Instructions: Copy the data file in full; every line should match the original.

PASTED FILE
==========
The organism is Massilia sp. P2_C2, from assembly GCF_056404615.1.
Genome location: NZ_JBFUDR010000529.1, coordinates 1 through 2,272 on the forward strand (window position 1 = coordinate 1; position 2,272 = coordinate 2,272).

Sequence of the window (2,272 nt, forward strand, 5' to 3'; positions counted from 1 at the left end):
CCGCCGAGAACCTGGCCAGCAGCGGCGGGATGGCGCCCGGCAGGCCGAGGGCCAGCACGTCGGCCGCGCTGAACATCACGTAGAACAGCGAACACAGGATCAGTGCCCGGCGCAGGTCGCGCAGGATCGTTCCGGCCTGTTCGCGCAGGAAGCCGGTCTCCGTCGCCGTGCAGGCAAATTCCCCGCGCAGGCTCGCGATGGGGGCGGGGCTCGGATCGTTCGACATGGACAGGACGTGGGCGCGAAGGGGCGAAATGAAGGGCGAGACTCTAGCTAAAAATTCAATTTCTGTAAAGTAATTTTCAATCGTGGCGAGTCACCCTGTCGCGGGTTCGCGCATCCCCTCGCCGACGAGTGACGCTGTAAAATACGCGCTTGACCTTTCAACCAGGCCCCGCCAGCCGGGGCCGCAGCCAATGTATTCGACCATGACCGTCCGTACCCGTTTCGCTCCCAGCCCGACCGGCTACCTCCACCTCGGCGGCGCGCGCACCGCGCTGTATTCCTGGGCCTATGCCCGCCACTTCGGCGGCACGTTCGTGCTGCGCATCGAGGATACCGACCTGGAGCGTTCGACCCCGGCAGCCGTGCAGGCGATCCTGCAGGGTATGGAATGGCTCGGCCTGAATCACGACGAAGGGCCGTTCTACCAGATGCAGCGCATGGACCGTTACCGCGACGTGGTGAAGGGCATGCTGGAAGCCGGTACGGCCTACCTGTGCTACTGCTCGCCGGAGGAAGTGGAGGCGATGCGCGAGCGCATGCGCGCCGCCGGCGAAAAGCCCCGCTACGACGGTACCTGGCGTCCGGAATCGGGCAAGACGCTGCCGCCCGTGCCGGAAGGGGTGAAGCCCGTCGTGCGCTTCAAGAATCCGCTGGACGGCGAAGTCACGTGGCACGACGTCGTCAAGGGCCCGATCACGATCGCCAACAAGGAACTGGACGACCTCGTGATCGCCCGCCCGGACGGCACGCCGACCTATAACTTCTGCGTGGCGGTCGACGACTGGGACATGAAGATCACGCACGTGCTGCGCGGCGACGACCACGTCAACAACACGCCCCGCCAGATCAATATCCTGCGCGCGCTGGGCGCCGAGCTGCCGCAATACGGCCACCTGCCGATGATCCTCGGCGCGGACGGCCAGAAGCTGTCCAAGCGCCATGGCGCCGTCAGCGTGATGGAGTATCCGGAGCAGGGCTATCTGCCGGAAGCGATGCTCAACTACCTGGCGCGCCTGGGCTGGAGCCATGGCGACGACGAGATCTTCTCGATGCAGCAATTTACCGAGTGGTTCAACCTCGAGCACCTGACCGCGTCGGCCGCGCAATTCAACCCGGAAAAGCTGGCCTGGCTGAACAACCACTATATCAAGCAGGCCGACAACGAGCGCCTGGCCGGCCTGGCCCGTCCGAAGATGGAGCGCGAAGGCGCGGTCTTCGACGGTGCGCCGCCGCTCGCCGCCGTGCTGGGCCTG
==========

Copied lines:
The organism is Massilia sp. P2_C2, from assembly GCF_056404615.1.
Genome location: NZ_JBFUDR010000529.1, coordinates 1 through 2,272 on the forward strand (window position 1 = coordinate 1; position 2,272 = coordinate 2,272).

Sequence of the window (2,272 nt, forward strand, 5' to 3'; positions counted from 1 at the left end):
CCGCCGAGAACCTGGCCAGCAGCGGCGGGATGGCGCCCGGCAGGCCGAGGGCCAGCACGTCGGCCGCGCTGAACATCACGTAGAACAGCGAACACAGGATCAGTGCCCGGCGCAGGTCGCGCAGGATCGTTCCGGCCTGTTCGCGCAGGAAGCCGGTCTCCGTCGCCGTGCAGGCAAATTCCCCGCGCAGGCTCGCGATGGGGGCGGGGCTCGGATCGTTCGACATGGACAGGACGTGGGCGCGAAGGGGCGAAATGAAGGGCGAGACTCTAGCTAAAAATTCAATTTCTGTAAAGTAATTTTCAATCGTGGCGAGTCACCCTGTCGCGGGTTCGCGCATCCCCTCGCCGACGAGTGACGCTGTAAAATACGCGCTTGACCTTTCAACCAGGCCCCGCCAGCCGGGGCCGCAGCCAATGTATTCGACCATGACCGTCCGTACCCGTTTCGCTCCCAGCCCGACCGGCTACCTCCACCTCGGCGGCGCGCGCACCGCGCTGTATTCCTGGGCCTATGCCCGCCACTTCGGCGGCACGTTCGTGCTGCGCATCGAGGATACCGACCTGGAGCGTTCGACCCCGGCAGCCGTGCAGGCGATCCTGCAGGGTATGGAATGGCTCGGCCTGAATCACGACGAAGGGCCGTTCTACCAGATGCAGCGCATGGACCGTTACCGCGACGTGGTGAAGGGCATGCTGGAAGCCGGTACGGCCTACCTGTGCTACTGCTCGCCGGAGGAAGTGGAGGCGATGCGCGAGCGCATGCGCGCCGCCGGCGAAAAGCCCCGCTACGACGGTACCTGGCGTCCGGAATCGGGCAAGACGCTGCCGCCCGTGCCGGAAGGGGTGAAGCCCGTCGTGCGCTTCAAGAATCCGCTGGACGGCGAAGTCACGTGGCACGACGTCGTCAAGGGCCCGATCACGATCGCCAACAAGGAACTGGACGACCTCGTGATCGCCCGCCCGGACGGCACGCCGACCTATAACTTCTGCGTGGCGGTCGACGACTGGGACATGAAGATCACGCACGTGCTGCGCGGCGACGACCACGTCAACAACACGCCCCGCCAGATCAATATCCTGCGCGCGCTGGGCGCCGAGCTGCCGCAATACGGCCACCTGCCGATGATCCTCGGCGCGGACGGCCAGAAGCTGTCCAAGCGCCATGGCGCCGTCAGCGTGATGGAGTATCCGGAGCAGGGCTATCTGCCGGAAGCGATGCTCAACTACCTGGCGCGCCTGGGCTGGAGCCATGGCGACGACGAGATCTTCTCGATGCAGCAATTTACCGAGTGGTTCAACCTCGAGCACCTGACCGCGTCGGCCGCGCAATTCAACCCGGAAAAGCTGGCCTGGCTGAACAACCACTATATCAAGCAGGCCGACAACGAGCGCCTGGCCGGCCTGGCCCGTCCGAAGATGGAGCGCGAAGGCGCGGTCTTCGACGGTGCGCCGCCGCTCGCCGCCGTGCTGGGCCTG